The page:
Taiwan for years has been barred from obtaining observer-status at the WHO because of the Chinese regime’s objections. Since the start of the COVID-19 outbreak, the self-ruled island has further protested its exclusion from the U.N.’s health agency, saying this was hampering global efforts to contain the disease.
“This COVID-19 outbreak only further underlines the unacceptability of Taiwan being excluded from the World Health Organisation (WHO) and the World Health Assembly because the People’s Republic of China blocks every attempt to do so,” Jonathan Fritz, deputy assistant secretary at the U.S. State Department’s Bureau of East Asian and Pacific Affairs, said during a House Foreign Affairs Committee hearing on Feb. 27.
“We continue to push back very, very hard against that with as many of our like-minded partners as possible, and I think our argument is only bolstered now by the outbreak,” Fritz added.
The Chinese regime considers Taiwan as part of its territory and has worked to block the island’s membership in many international bodies. Democratically-governed Taiwan says that it is separate from the communist regime and should thus have separate representation in international fora.
Taiwan, which has 34 confirmed cases of the virus, has been excluded from taking part in meetings about the outbreak held by the WHO Emergency Committee. But in a small diplomatic breakthrough, it was recently allowed to participate in an online technical meeting on the virus.
The WHO also groups Taiwan’s virus cases with China’s, so the island is thus classified by the agency as “very high risk.” As a result, some countries have imposed travel curbs for arrivals who have visited the island, prompting protests from Taiwan.
Taiwan President Tsai Ing-wen has also previously called out the Chinese regime for reporting incorrect information to the WHO about the number of cases on the island.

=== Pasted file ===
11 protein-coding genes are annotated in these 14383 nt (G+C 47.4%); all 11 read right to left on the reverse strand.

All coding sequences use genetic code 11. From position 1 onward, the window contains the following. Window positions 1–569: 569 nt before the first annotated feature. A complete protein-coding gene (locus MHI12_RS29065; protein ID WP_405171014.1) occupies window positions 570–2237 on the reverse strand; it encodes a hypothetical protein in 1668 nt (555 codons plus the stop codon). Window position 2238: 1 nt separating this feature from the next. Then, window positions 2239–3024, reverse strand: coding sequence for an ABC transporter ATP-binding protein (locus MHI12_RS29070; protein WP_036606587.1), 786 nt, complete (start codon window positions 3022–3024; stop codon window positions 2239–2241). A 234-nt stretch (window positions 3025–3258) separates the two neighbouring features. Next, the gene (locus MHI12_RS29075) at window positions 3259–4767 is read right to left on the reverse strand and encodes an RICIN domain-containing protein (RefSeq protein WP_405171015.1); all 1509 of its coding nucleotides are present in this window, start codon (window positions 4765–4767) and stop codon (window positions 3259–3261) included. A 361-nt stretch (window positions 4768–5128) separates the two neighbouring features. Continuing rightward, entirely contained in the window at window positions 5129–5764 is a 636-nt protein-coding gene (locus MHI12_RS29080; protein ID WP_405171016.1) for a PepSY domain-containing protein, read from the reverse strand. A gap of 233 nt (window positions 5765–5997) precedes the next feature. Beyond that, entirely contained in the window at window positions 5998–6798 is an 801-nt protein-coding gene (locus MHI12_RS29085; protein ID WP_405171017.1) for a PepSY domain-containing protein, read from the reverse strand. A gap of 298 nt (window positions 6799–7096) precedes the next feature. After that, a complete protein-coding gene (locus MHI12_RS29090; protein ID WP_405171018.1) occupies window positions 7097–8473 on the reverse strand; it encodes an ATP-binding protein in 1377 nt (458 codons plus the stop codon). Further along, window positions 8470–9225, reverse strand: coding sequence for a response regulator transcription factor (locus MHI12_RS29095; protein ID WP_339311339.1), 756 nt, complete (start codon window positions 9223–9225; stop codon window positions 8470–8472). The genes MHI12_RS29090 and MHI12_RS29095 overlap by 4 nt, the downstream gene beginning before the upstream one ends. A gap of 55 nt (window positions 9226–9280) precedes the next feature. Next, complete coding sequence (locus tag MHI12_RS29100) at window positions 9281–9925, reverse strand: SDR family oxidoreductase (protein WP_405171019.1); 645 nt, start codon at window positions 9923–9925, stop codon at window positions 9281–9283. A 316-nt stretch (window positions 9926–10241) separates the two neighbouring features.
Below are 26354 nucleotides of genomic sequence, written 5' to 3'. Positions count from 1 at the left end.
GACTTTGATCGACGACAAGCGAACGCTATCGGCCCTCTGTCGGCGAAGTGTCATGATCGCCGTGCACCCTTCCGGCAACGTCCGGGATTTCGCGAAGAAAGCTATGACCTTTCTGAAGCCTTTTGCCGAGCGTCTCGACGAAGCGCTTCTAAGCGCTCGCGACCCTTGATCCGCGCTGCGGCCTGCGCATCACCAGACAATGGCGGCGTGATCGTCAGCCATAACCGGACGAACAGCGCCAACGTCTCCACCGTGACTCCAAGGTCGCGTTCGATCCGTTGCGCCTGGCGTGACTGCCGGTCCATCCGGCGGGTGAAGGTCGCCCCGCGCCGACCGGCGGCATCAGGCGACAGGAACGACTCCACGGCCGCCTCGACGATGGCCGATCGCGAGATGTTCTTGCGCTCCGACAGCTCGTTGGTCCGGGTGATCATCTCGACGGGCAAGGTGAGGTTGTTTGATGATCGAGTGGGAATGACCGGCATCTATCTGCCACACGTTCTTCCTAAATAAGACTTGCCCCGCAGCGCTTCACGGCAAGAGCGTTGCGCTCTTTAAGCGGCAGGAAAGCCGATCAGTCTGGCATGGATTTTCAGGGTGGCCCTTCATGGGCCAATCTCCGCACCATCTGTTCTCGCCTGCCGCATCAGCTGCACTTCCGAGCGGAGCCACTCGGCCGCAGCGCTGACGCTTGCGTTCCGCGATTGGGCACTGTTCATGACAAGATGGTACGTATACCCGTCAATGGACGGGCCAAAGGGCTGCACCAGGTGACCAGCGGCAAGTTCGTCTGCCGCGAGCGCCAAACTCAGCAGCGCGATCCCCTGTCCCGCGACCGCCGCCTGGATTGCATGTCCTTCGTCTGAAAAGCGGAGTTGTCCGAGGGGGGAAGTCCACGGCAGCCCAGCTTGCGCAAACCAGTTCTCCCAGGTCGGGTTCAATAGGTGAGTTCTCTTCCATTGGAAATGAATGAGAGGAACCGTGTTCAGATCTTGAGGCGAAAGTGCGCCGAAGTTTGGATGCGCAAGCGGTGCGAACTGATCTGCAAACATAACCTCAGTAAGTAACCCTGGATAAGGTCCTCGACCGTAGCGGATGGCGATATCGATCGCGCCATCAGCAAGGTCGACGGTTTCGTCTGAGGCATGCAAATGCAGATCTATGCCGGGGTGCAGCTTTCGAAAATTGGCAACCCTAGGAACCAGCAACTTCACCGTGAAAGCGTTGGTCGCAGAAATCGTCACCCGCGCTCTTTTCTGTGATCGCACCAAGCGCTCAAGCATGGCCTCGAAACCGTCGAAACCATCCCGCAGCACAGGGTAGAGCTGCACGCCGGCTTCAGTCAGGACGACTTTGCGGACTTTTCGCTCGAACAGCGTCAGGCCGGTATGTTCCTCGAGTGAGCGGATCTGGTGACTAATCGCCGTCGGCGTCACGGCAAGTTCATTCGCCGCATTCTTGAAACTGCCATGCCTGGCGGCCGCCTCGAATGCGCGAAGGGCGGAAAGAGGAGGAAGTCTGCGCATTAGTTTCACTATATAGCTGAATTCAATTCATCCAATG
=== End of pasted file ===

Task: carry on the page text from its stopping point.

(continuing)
Fritz said the Chinese regime’s isolation of Taiwan has impeded international efforts to stem the spread of the outbreak.
“To the extent that they are unable to get timely information from the WHO that impacts public health on Taiwan,” he said.
“On the other hand, Taiwan has a lot of expertise … they have their own epidemiological track record now dealing with COVID-19, and to the extent that that is not being shared in a complete and timely fashion with other WTO members, clearly, that doesn’t do anything for the public health of the rest of the international community,” Fritz added.
Rep. Steve Chabot (R-Ohio) at the same hearing urged the Chinese regime “to do the right thing” and allow for Taiwan to become a full member of the WHO.
“It’s a shame that the PRC … allows its intransigence with respect to Taiwan to put not only the people of Taiwan, and its own people, but the rest of the world more at risk than we ought to be.”
Andrew Bremberg, U.S. ambassador to the U.N. in Geneva, had urged the WHO Executive Board in Geneva on Feb. 6 to allow Taiwan’s participation in meetings related to the coronavirus outbreak.
“For the rapidly evolving coronavirus, it is a technical imperative that WHO present visible public health data on Taiwan as an affected area, and engage directly with Taiwan public health authorities on actions,” Bremberg said.